After a tiring day’s work, I collected my paycheck and began my journey home. I made a quick stop to the corner store on my way home to pick up groceries. The store owner greeted me in Irish and I replied gladly with a smile on my face. For a second I felt like I was at home again as the Irish store owner shared news about the things happening back home. I bought a loaf of bread as I bid farewell. One dollar gone. Eight to go.

I passed a thrift store on the way with second hand shoes on display. Suddenly Marvin’s small face and a large smile popped into my mind. I went inside and asked for a discount on the shoes and luckily the shop owner was a kind soul. I told him they were for my son and I had little money to spare. One more dollar gone. Six to go.

As I was finally about to approach my apartment, I kept contemplating the thought of asking my landlord for an extension. “I will just pay him some sort of interest. Im sure he won’t mind if I explain my situation,” I thought to myself. Suddenly, my thoughts were interrupted by the terrorizing sound of human dismay. I looked around to figure out where the screaming was coming from and suddenly my face turned pale.

My eyes met the sight of a large fire up in the factory building and the horrific sounds of screaming and burning. A large crowd started to gather down on the street as chaos took over the entire neighborhood. I stood frozen as I watched girls jump to their death because they couldn’t see any other way to escape. I had heard about the working conditions in factory buildings before but I never thought it would come down to this horrific incident. My eyes were witnessing two heinous acts on humanity in one day. I quickly pulled myself together and started helping the other civilians create soft surfaces to try and save the jumping girls. Some people had now reached the roof and started jumping to the roofs of adjoining buildings. My eyes pierced with pain as I saw the girls dropping like flies-burning to their painful demise or suffocating from the smoke in the trapped building. Just then, all of us heard the sirens of fire trucks and a sense of relief washed over us. The firefighters arrived and took out their equipment but their ladder only reached the seventh floor while the main fire was located on the eighth floor. They used their fire hoses to extinguish the fire and save any people that were left in the building. I felt drops on my face wet and realized tears had been rolling down. Dead workers from the factory lay all around the sidewalk. I thought about the futures they will never have now. I thought about the lives they would never get to build. The joys they would never experience. And most of all, I thought about their parents receiving the unfortunate news and their world ending right that instant.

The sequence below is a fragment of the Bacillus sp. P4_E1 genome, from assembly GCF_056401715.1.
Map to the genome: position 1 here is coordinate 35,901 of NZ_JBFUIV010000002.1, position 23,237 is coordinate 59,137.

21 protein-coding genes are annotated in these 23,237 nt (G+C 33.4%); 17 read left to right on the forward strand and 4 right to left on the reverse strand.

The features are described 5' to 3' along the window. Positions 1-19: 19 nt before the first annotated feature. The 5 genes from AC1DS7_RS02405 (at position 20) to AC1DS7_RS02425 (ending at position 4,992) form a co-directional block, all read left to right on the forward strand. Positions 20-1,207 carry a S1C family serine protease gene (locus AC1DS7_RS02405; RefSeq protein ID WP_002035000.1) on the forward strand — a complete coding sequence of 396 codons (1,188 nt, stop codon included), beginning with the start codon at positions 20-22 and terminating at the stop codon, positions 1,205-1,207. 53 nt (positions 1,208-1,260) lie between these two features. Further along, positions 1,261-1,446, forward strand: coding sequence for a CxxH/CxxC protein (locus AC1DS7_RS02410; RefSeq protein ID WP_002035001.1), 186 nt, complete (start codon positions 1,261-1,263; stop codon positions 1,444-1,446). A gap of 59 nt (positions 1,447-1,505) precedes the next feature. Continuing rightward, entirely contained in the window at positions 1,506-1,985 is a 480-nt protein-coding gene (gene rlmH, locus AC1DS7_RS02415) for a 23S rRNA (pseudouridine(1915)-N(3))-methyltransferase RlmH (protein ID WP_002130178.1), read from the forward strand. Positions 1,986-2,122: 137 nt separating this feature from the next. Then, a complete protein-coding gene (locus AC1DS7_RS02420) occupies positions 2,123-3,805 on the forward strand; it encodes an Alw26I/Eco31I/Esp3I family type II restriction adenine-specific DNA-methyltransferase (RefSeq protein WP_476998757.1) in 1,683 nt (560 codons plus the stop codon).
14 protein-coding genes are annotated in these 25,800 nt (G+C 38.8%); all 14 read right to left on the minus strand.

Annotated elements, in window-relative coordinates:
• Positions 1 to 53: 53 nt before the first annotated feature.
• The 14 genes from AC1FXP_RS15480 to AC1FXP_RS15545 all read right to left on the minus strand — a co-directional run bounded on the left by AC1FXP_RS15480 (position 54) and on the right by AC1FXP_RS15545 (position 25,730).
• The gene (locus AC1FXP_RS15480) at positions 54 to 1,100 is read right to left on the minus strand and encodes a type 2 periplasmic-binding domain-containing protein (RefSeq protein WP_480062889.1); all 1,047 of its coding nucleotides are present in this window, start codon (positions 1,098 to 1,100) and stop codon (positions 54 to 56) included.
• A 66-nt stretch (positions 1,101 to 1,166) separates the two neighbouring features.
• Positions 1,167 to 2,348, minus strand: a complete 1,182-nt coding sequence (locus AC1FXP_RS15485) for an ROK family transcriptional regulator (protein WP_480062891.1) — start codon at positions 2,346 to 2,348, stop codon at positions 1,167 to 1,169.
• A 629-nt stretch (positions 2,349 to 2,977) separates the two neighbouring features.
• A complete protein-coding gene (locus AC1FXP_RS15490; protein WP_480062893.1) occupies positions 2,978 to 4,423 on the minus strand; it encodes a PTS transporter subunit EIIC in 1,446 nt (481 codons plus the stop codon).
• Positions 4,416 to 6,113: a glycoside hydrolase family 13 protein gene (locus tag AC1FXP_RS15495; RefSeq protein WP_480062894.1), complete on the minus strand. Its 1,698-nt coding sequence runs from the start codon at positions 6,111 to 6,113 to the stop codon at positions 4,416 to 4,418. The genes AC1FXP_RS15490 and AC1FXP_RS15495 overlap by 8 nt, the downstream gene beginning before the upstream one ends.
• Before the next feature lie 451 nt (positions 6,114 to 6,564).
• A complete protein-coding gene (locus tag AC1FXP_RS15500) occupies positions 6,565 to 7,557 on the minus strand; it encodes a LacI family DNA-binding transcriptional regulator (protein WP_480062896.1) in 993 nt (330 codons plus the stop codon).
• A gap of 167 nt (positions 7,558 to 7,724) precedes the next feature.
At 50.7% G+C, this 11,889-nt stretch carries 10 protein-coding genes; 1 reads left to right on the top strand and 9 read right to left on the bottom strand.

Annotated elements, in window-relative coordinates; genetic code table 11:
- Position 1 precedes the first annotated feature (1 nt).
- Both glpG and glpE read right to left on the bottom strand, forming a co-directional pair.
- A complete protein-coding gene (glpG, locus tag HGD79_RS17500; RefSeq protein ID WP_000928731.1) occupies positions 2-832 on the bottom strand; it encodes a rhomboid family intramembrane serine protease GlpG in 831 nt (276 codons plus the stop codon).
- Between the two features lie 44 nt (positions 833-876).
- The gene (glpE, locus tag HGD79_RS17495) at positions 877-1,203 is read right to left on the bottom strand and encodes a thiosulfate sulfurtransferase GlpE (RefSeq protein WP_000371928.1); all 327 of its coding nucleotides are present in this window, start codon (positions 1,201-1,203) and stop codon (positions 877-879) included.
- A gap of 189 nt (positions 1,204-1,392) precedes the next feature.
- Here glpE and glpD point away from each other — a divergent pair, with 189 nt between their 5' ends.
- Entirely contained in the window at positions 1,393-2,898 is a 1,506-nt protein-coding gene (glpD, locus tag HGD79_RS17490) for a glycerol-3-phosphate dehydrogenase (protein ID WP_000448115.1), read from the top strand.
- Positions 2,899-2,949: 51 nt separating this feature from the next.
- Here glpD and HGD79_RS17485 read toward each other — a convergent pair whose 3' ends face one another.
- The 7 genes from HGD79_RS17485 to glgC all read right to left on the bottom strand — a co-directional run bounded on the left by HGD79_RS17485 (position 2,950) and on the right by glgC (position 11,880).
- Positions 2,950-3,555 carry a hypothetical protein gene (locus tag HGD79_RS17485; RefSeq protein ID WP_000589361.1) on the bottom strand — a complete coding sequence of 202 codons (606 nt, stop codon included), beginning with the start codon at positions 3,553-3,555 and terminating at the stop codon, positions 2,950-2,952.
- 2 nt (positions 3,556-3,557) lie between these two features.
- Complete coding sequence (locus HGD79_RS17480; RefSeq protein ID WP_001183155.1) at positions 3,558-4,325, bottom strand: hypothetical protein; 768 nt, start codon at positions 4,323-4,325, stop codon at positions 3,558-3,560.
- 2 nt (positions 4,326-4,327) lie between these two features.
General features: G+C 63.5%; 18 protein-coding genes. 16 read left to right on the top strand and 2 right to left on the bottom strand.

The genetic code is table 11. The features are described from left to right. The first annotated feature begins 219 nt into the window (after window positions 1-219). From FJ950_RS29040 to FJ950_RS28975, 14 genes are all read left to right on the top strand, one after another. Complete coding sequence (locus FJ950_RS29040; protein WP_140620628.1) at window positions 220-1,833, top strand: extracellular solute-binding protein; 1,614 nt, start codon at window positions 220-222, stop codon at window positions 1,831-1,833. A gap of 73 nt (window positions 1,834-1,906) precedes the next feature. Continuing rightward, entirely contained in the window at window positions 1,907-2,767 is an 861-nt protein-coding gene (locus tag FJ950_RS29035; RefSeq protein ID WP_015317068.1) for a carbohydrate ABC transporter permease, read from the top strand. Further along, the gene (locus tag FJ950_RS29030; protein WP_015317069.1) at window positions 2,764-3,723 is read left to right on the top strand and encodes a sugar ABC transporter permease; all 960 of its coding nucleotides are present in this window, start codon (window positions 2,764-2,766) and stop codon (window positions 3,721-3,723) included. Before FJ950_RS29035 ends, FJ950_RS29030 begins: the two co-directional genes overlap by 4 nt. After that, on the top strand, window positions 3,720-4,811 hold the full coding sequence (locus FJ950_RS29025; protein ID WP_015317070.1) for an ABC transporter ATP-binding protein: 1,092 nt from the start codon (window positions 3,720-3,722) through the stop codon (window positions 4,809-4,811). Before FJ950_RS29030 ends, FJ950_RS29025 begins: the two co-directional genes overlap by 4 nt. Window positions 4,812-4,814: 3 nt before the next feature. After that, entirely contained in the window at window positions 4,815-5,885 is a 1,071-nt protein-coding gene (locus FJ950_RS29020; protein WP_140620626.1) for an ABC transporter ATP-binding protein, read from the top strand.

My thoughts were once again interrupted by screaming-but this time the source was much closer. I turned around and a girl lay on the ground with light burns and a broken foot probably from the jump. I quickly rushed over to her with water and a blanket given out by the fire department. “Are you okay? Where are you hurt exactly?” I questioned the girl. However, she was in so much pain that her only answer came in the form of screams. I picked her up carefully and started running towards the nearest hospital. The pour soul couldn’t have been over fifteen years old. All the while, my own kid’s pictures kept flashing before my eyes and I prayed for their well being.

“You saved this girl’s life,” the doctor exclaimed after he came out of the surgery room after four hours. I had been pacing back and forth in the waiting area while I waited for the outcome. “Oh thank god!” I exclaimed. It was the first piece of good news I had received all day. I was able to get in contact with her parents and they arrived to her side as quickly as they received the news. They thanked me endlessly and a sense of wonderment filled my heart. My own problems of paying the rent and Marvin’s ripped shoes were forgotten for a while as I finally made my way home.

“Where were you?” my wife yelled, “I was so worried!” “I’m here now and I’m not going anywhere” I said. “Daddy! Daddy!” Marvin came running into the kitchen area, “You’re home!” “I’m home, and I have a surprise for you!” I exclaimed as I pulled out the shoes I bought for Marvin. The smile that appeared on his face was invaluable as he gave me the tightest hug. In that moment I thought about how lucky I am that my family was safe and sound. The day’s events had me questioning the importance of material things as we settled down to have dinner. At the dinner table, I shared my day’s events with the family and we had a moment of silence for all the lives lost and injured in the day’s accidents.

Although my life here in America is far from what I imagined back in Ireland, it is days like these that I am grateful for the the family I come home too. We may have left behind familiar roads and small towns for broken tongues and city lights, but at least we have the opportunity to build a brighter future here. Everyday, I could not be more thankful to call this place my home. And everyday, I pray for the ones back home that they too have a table full of food to come back to and a family to share it with.